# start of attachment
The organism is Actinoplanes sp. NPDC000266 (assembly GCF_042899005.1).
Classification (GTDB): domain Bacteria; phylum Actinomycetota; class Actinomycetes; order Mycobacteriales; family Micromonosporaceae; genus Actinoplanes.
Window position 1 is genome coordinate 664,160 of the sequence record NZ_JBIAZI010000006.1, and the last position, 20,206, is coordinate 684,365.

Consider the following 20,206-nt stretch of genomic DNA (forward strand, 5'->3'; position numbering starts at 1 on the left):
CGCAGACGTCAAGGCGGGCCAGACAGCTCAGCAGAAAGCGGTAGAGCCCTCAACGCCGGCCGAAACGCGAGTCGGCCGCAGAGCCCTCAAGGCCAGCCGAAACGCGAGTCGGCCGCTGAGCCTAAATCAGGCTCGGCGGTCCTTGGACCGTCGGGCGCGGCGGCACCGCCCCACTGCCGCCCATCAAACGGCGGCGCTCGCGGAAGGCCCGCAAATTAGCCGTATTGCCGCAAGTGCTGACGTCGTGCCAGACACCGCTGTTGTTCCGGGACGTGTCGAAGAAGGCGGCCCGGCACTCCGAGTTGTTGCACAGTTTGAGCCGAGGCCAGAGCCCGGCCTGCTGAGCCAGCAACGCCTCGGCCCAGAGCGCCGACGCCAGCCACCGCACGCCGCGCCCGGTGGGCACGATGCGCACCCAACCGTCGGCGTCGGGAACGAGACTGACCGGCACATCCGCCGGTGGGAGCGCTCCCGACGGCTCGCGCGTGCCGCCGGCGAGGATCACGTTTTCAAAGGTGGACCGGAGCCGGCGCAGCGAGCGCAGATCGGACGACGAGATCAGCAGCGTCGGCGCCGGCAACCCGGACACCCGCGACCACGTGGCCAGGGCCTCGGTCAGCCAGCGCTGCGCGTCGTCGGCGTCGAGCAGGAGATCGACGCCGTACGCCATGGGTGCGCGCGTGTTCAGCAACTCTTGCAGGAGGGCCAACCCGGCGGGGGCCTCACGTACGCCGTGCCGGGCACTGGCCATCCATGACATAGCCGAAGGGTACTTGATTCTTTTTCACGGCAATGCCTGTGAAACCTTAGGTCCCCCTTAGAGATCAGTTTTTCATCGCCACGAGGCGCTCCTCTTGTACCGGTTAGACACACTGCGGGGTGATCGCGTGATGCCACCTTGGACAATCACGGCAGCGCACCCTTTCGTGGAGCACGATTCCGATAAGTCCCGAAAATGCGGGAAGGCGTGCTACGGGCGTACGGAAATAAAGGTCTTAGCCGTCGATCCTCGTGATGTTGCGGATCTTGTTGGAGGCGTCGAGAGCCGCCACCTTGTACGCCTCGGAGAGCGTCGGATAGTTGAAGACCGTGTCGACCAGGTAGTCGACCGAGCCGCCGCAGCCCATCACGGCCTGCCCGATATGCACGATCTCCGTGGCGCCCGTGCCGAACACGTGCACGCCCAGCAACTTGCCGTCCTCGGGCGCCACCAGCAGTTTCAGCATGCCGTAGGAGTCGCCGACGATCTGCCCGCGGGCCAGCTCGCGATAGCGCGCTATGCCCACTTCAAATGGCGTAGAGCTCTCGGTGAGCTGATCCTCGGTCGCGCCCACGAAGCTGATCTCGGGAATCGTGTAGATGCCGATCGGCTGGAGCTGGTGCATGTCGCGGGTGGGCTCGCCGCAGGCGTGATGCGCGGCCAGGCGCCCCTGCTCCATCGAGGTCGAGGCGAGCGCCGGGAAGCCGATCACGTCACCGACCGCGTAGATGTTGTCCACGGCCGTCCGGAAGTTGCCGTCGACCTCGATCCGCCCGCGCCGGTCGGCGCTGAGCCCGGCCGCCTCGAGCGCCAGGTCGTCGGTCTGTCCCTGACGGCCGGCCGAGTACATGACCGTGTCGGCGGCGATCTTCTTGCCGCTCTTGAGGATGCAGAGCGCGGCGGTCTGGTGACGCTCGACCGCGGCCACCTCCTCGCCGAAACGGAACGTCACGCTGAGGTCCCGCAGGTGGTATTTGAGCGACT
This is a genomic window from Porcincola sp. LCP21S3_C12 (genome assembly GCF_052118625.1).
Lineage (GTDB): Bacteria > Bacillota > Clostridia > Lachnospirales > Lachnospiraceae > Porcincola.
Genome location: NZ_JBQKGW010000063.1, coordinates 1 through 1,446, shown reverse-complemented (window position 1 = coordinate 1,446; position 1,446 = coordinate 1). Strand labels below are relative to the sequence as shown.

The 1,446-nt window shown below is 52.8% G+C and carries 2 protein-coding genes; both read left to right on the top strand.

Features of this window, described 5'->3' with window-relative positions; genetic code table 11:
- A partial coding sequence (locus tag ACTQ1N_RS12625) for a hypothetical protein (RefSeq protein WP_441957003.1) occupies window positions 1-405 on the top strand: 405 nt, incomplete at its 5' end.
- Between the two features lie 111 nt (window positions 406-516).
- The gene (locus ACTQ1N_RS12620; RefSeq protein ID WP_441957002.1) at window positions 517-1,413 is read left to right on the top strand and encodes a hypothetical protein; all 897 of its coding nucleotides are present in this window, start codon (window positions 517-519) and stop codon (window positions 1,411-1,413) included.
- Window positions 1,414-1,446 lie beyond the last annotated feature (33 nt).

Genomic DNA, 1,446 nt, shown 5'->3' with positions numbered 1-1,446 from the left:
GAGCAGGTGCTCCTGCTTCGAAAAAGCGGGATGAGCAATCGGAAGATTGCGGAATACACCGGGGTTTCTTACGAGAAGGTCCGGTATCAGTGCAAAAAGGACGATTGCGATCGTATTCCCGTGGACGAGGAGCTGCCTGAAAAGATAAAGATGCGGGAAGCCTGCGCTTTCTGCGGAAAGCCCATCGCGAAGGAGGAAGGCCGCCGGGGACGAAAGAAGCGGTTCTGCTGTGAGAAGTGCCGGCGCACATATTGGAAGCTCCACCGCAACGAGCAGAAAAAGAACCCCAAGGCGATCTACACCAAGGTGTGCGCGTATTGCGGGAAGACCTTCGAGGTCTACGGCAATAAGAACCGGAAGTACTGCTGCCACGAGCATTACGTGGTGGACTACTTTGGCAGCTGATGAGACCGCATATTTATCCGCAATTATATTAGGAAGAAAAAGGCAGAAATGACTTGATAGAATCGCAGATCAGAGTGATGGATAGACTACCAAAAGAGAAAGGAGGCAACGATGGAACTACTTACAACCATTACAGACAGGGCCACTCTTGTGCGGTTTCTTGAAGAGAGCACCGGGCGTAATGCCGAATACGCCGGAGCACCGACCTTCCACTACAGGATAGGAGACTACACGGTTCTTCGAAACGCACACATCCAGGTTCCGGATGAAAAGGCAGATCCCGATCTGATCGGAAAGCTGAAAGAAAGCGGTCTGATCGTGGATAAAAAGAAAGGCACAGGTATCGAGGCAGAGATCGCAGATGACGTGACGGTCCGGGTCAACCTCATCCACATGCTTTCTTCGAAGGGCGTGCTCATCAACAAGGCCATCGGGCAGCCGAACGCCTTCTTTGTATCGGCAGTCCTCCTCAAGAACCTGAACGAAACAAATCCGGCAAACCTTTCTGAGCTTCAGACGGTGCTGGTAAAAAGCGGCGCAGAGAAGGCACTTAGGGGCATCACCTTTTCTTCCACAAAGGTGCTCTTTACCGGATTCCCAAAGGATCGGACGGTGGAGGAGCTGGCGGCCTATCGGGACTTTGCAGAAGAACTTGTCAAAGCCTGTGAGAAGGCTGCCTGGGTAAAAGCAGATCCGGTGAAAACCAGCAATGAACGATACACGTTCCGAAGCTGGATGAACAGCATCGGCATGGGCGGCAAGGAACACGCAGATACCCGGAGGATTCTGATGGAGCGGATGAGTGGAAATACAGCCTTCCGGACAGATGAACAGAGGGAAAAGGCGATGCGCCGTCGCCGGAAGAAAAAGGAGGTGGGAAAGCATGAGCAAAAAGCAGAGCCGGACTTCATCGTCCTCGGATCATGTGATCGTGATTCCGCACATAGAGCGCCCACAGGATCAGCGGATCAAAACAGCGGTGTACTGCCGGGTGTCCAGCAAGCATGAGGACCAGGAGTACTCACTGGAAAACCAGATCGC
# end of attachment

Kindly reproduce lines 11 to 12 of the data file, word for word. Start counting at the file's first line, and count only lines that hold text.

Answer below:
- A partial coding sequence (locus tag ACTQ1N_RS12625) for a hypothetical protein (RefSeq protein WP_441957003.1) occupies window positions 1-405 on the top strand: 405 nt, incomplete at its 5' end.
- Between the two features lie 111 nt (window positions 406-516).